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Spinning Tops and the Precession of the Equinoxes

By: Dr. John Smetanka
Posted Mon., September 24, 2012

Have you ever watched a spinning top? The intricate motion of this children’s toy can hold one’s interest for some time. At times its motion seems to defy gravity and its movement seems to confound our expectations. We are not as used to watching rotating objects, so our intuition is not as well-developed. However, the rules that govern the motion of a child’s top govern the motion of all rotating object including the earth, the sun, and galaxies.
 

Precessing TopSaturday was the autumnal equinox – the first day of autumn. My blog the week of the summer solstice discussed why the date and exact time for the beginning of each season is not always the same (let’s say September 22 at noon). The topic for this week’s blog is also related to the timing of the seasons - the gradual shifting of the seasons due to earth’s rotational wobble – also called precession. Precession is a motion familiar to all of us who have watched a spinning top. As a top spins its axis of rotation will trace out a circle – if you imagine the axis of rotation as a line extending out into space, the line will sweep out the surface of a cone. Well, the earth spins (rotates) on its axis once a day. Its axis of rotation is the line connecting the north and south poles passing through the center of the earth. If you extend that line northward it points toward the star Polaris – the North Star, at least it points to Polaris at this time in history.
 

Celestial Sphere with PrecessionPolaris has not and will not always be the North Star because of the earth’s precession. In fact, Polaris has only been close enough to the North Celestial Pole (the point in space that the extend line through the earth’s north and south poles passing through the center of the earth we referred to above points) to be called the North Star over the past millennium. In another millennium, the North Celestial Pole will have gradually moved in its circular cycle enough that Polaris like all the other stars will not appear stationary. As you might have inferred by the fact that this motion will only be noticeable on the time scale of millennia, earth’s wobble is very slow compared to rate of rotation (one rotation each day) or rate of revolution of the earth around the sun (one revolution each year). The time to make one complete wobble – for the axis to trace out that cone in the sky is just slightly less than 26,000 years. Along the way there will be a few other North Stars beside Polaris but most of the time there will be no nearly stationary bright star in the northern sky. The diagram to the left can be helpful in visualizing how precession changes the North Star.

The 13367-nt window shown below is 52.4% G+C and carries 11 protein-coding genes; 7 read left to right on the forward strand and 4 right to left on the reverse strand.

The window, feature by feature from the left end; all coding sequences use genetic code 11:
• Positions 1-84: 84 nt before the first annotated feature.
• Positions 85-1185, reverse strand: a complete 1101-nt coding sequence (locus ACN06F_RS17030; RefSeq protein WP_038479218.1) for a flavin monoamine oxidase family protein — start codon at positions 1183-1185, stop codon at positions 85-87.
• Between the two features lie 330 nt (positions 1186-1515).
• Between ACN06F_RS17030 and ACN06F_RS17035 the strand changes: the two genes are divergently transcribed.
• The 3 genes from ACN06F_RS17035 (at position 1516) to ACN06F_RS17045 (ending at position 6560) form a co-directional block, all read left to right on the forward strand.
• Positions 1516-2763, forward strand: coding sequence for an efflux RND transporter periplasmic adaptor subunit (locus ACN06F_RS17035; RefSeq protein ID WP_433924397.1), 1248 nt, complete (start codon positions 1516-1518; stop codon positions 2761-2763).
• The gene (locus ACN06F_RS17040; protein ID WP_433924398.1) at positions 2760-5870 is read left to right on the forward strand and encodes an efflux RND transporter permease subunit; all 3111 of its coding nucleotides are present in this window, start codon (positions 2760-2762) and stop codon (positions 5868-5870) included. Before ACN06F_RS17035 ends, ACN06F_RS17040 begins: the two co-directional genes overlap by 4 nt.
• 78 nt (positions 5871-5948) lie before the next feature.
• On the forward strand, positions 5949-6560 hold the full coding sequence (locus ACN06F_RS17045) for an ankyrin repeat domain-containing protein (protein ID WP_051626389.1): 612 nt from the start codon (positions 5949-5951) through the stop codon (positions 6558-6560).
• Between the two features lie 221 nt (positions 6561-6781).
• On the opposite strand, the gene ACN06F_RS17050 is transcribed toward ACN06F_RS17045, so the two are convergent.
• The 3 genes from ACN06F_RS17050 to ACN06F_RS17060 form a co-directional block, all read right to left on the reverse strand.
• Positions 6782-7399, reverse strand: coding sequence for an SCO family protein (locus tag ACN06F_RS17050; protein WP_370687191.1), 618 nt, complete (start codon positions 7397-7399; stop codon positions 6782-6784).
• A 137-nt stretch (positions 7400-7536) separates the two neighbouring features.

In addition to the circular drift of the earth’s celestial poles along the precession circle, precession also causes the very gradual shifting of the Ecliptic – the path the sun takes through the sky each year. The constellations along the Ecliptic are the twelve Zodiac constellations – famous for their importance to Astrology, the false belief that the positions of the sun and planets have some predictive power for events on earth. An equinox occurs when the Ecliptic crosses the celestial equator (the projection of earth’s equator on the sky). These occur twice a year once at the beginning of spring (the vernal equinox) and once marking the beginning of autumn. As the earth wobbles, the two points the sun crosses the celestial equator will move from one zodiac constellation to the next, spending a little over two thousand years in each constellation. Today, for instance, the vernal equinox takes place when the sun is in the constellation of Aquarius. This recently changed. Earlier the vernal equinox took place when the sun was in the constellation of Pisces. This inspired the Jefferson Airplane to sing the 1960s anthem about the “dawning of the age of Aquarius”.
 

All this amounts to some very interesting Astronomy trivia regarding the position of stars and timing of the seasons relative to our annual tour around our sun. However, what is most fascinating to me is that observing a spinning top can lead to understanding the motions of our planet. Rotational motion is essential to understanding not just positional astronomy but many other aspects of the natural world. The earth’s rotation affects the cyclical changing of the North Star and also plays a role in the development of hurricanes, the driving of the jet stream, and the direction of ocean currents. The fact that the universe is governed by laws that apply to tops, planets, stars, galaxies, and clusters of galaxies underscores the hope that through careful observation, study, and thought humans can not only admire with awe but also dare to understand the wonders of creation that surround us.
 

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Dr. John Smetanka,
Academic Affairs

Dr. John J. Smetanka has been a member of the full-time faculty since 1997 and currently serves as the Vice President for Academic Affairs and Academic Dean of Saint Vincent College, a position he has held since January, 2008.